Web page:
Re: more on delete from join
Date: Tue, 1 Sep 2009 20:57:32 -0400
"paul c" <toledobythesea_at_oohay.ac> wrote in message
> Mr. Scott wrote:
>> An appeal to logic. Affirming the disjunction of two ground atoms,
>> Pabc OR Qabc
>> implies that either Pabc is true or Qabc is true or both are true.
>> Similarly, denying the conjunction of two ground atoms,
>> NOT (Pabc AND Rabd),
>> is equivalent to affirming the disjunction
>> NOT Pabc OR NOT Rabd
>> which implies that either Pabc is false or Qabd is false or both are
>> false. Either case involves affirming a disjunction, not a conjunction.
> Yes, it's true that NOT (Pabc AND Rabd) by itself doesn't imply NOT Pabc
> AND NOT Rabd. However, "Pab = Rab AND NOT (Pab AND Rab)" does imply the
> conjunction NOT Pab AND NOT Rab. In other words, we can retract equal
> projections of subsets of Pabc and Rabd if we can interpret a delete
> statement in terms of Pab and Rab.
I think you're jumping to the conclusion that (a,b) is a key value.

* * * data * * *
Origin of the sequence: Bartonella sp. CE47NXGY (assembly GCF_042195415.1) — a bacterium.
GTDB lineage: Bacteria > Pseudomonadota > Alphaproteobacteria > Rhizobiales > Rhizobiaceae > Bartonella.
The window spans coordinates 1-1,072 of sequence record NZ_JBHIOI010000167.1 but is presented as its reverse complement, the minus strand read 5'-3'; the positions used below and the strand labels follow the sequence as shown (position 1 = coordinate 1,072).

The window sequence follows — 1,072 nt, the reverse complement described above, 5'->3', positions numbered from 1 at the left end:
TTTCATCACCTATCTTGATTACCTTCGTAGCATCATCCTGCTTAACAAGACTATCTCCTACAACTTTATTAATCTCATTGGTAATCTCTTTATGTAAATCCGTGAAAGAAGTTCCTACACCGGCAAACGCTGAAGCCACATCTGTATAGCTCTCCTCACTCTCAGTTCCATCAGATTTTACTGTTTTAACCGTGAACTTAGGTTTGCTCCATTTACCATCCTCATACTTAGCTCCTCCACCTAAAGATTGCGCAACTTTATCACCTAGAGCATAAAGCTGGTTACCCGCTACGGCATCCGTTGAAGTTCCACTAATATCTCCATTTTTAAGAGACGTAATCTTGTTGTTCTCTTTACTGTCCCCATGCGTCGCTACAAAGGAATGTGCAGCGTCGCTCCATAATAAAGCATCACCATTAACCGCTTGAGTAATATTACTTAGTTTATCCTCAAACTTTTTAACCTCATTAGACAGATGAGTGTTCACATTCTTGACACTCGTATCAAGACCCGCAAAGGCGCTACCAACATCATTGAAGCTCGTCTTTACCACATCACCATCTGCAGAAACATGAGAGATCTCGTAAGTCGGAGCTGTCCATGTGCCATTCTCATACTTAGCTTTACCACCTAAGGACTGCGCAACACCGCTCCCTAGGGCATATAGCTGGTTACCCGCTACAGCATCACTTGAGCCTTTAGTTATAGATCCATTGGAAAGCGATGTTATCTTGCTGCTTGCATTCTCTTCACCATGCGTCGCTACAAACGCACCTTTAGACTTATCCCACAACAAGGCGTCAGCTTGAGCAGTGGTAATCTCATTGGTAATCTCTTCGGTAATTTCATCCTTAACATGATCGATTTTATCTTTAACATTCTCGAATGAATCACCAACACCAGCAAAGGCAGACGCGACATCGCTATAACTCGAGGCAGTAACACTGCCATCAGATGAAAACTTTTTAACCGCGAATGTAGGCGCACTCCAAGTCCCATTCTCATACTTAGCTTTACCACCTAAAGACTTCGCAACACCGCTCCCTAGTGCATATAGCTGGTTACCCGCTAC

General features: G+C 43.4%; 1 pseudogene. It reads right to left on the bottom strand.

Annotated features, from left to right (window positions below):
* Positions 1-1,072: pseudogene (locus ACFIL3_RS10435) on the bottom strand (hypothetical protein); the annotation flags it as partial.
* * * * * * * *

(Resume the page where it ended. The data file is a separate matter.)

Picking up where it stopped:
It's also a big leap to assume that Pab means the same thing as Rab.
>> Now let's apply this logic to relational theory. Let there be tables
>> with predicates P, Q and R, a view that is the union of the table with
>> predicate P and the table with predicate Q, and a view that is the join
>> of the table with predicate P and the table with predicate R. Inserting
>> a row (a,b,c) into the union view affirms the disjunction Pabc OR Qabc;
>> deleting a row (a,b,c,d) from the join view affirms the disjunction NOT
>> Pabc OR NOT Rabd. Both inserts into the union view and deletes from the
>> join view affirm disjunctions, and as a consequence, neither inserts into
>> the union view nor deletes from the join view have unique results.
>> I can see the benefit of recording disjunctive information. If it is
>> known that A OR B is true, then it should be possible to assert A OR B,
>> even if it is not known which is true. I just don't think that an insert
>> into a union view is the correct way to do it. A better way would be to
>> use three tables, one for facts like 'It is known that A.' one for facts
>> like 'It is known that B.' and one for facts like 'It is known that A OR
>> B, but not which.'
> That's a clear, logical and very direct position. Mine is more
> complicated, maybe I should try to be more formal about it.
Received on Tue Sep 01 2009 - 19:57:32 CDT